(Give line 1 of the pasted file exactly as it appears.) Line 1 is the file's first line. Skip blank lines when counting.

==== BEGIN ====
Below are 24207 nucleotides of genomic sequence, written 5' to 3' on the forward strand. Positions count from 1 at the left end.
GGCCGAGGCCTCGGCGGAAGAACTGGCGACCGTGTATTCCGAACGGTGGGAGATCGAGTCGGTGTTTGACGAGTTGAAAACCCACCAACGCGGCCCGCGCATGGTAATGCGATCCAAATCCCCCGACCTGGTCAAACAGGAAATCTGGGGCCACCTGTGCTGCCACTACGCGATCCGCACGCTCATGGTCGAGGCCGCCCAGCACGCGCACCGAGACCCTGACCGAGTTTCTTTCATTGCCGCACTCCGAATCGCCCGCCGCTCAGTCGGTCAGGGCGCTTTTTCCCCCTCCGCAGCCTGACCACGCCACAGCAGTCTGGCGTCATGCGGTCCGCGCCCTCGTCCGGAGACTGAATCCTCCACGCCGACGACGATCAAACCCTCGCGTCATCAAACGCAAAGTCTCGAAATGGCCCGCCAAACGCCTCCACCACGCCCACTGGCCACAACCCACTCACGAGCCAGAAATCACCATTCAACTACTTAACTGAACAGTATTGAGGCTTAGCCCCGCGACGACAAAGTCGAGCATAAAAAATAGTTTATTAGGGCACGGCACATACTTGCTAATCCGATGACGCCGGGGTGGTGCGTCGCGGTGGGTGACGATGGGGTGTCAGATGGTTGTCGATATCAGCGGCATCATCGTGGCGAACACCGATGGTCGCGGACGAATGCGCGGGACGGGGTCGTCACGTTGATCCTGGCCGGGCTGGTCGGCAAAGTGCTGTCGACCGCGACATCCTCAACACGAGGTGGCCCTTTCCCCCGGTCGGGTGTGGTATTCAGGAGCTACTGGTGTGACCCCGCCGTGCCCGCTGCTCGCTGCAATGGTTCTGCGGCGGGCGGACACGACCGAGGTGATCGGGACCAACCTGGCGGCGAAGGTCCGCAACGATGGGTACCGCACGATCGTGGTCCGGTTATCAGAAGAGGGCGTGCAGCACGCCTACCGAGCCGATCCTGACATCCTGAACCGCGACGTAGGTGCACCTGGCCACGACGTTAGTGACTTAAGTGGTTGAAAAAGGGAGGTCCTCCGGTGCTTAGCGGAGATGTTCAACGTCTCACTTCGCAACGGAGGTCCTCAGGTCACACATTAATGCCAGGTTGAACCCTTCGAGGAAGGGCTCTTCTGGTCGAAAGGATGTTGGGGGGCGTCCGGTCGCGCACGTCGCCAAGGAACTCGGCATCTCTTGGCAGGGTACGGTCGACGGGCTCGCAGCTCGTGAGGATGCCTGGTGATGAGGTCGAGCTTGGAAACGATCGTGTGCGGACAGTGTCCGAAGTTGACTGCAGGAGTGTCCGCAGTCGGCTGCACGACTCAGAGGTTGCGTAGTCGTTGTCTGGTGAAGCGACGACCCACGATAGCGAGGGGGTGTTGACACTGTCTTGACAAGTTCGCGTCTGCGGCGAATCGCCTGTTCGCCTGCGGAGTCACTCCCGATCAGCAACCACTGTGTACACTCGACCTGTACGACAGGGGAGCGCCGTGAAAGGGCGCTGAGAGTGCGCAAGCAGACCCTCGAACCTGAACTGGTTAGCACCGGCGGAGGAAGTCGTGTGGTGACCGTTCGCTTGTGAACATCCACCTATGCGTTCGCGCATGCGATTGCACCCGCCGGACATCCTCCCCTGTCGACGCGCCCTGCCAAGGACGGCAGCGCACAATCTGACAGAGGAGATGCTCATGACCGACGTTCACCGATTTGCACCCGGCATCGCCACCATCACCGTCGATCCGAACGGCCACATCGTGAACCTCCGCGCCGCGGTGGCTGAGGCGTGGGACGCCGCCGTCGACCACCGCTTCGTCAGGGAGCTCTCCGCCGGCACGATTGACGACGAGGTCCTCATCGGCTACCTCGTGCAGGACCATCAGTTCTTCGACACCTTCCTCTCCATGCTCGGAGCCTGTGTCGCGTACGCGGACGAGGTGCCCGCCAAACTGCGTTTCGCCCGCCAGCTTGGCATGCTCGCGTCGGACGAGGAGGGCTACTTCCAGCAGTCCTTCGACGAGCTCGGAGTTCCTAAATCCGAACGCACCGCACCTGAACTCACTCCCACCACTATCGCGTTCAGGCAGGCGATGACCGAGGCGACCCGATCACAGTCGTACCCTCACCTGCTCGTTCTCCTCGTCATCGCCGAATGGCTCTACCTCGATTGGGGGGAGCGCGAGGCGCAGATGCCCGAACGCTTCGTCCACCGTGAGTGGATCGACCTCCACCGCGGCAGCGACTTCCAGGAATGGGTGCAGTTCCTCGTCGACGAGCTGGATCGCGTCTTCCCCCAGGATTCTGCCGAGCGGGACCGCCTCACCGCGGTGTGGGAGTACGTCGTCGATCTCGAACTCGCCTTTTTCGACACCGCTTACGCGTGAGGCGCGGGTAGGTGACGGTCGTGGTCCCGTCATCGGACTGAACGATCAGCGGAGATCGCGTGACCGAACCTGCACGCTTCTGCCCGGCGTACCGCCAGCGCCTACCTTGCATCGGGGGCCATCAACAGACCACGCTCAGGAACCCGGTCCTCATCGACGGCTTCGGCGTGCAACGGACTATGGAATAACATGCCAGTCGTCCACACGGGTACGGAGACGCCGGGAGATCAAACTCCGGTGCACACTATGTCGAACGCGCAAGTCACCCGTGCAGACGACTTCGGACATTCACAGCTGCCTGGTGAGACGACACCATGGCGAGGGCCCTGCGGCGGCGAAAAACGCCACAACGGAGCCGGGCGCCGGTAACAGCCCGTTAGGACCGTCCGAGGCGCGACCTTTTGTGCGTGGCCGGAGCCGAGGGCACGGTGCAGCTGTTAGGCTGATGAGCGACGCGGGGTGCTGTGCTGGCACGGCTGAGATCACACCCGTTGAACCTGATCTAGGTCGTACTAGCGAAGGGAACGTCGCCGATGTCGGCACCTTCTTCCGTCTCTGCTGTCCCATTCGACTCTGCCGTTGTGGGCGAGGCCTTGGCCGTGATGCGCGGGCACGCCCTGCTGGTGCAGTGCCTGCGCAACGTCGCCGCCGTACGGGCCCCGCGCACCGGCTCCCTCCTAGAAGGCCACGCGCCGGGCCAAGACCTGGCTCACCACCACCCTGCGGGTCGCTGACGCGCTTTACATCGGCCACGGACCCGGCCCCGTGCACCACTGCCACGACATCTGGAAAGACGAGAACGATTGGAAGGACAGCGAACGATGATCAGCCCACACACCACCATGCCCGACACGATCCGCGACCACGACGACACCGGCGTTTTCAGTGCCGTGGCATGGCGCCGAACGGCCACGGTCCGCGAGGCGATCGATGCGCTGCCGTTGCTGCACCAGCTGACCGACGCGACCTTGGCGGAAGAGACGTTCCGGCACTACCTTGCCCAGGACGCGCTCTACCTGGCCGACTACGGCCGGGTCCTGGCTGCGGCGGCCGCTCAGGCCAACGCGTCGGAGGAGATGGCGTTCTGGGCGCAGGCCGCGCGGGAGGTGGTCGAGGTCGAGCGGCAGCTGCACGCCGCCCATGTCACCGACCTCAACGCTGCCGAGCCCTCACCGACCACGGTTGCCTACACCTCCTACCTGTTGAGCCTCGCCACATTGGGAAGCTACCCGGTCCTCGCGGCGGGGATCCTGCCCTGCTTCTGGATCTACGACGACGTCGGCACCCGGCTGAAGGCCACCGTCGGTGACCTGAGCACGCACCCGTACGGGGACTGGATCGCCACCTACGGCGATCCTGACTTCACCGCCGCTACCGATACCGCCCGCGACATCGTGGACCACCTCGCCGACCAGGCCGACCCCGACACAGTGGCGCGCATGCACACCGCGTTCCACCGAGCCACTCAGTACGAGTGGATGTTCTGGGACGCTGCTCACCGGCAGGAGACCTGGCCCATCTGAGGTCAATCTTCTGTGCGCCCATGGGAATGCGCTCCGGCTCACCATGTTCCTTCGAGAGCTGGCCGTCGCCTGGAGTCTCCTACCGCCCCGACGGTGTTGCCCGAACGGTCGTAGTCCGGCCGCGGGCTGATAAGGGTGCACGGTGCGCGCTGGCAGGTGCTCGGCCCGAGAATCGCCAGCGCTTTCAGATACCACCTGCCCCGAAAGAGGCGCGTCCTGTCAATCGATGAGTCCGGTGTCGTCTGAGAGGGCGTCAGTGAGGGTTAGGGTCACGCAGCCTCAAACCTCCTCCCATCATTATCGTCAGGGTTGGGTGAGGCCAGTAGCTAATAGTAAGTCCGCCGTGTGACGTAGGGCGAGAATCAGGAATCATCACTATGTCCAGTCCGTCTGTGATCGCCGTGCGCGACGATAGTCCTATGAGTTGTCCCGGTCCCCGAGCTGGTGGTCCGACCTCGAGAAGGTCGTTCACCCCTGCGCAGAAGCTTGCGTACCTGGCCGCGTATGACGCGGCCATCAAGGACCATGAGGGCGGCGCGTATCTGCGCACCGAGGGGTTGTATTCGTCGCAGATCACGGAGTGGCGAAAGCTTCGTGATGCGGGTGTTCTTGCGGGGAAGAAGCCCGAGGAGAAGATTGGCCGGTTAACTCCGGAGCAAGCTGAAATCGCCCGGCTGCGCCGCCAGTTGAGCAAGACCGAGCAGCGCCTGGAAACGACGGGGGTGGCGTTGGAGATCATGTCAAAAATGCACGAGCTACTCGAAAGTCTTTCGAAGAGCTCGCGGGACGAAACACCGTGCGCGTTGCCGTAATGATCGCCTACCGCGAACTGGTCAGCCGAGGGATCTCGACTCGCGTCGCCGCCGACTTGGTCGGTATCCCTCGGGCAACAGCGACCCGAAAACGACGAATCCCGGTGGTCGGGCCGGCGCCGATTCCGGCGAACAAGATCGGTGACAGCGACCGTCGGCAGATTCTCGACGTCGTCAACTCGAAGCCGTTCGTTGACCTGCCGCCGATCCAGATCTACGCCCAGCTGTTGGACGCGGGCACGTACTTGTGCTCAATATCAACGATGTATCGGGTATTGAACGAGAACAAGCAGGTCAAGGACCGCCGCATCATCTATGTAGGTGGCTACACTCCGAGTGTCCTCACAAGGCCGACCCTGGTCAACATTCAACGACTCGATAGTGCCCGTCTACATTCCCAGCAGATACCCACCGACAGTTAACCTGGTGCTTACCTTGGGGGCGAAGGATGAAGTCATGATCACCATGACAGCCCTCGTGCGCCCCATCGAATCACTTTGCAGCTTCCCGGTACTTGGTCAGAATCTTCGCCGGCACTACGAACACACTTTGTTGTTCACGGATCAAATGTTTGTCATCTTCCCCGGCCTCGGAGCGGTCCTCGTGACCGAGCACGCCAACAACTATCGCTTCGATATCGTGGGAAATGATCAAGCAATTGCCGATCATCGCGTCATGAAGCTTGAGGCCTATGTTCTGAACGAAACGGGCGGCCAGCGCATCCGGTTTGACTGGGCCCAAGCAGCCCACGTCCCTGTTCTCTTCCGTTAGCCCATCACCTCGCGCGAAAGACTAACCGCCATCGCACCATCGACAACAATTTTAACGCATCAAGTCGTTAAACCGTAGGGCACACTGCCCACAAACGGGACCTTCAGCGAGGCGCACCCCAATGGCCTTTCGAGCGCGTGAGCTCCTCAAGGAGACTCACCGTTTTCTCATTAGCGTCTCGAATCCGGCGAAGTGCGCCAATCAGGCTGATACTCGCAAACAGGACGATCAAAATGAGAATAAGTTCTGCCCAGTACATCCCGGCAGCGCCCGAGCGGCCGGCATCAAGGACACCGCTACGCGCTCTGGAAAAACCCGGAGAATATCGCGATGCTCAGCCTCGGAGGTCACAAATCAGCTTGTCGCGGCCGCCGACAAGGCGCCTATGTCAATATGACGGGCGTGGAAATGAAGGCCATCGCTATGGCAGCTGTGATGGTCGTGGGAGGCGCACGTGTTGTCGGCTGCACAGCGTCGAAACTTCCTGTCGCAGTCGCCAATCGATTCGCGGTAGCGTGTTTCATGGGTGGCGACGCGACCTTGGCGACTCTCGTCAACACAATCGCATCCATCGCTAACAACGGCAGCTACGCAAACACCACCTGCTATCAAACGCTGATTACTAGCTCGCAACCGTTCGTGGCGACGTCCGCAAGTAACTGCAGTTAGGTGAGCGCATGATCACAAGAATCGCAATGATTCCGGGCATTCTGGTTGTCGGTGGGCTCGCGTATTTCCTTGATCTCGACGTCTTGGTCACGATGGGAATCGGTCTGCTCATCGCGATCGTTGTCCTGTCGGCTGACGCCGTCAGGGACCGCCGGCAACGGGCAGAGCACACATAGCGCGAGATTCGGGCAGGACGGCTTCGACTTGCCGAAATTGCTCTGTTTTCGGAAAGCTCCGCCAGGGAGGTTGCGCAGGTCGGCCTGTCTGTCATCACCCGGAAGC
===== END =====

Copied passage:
Below are 24207 nucleotides of genomic sequence, written 5' to 3' on the forward strand. Positions count from 1 at the left end.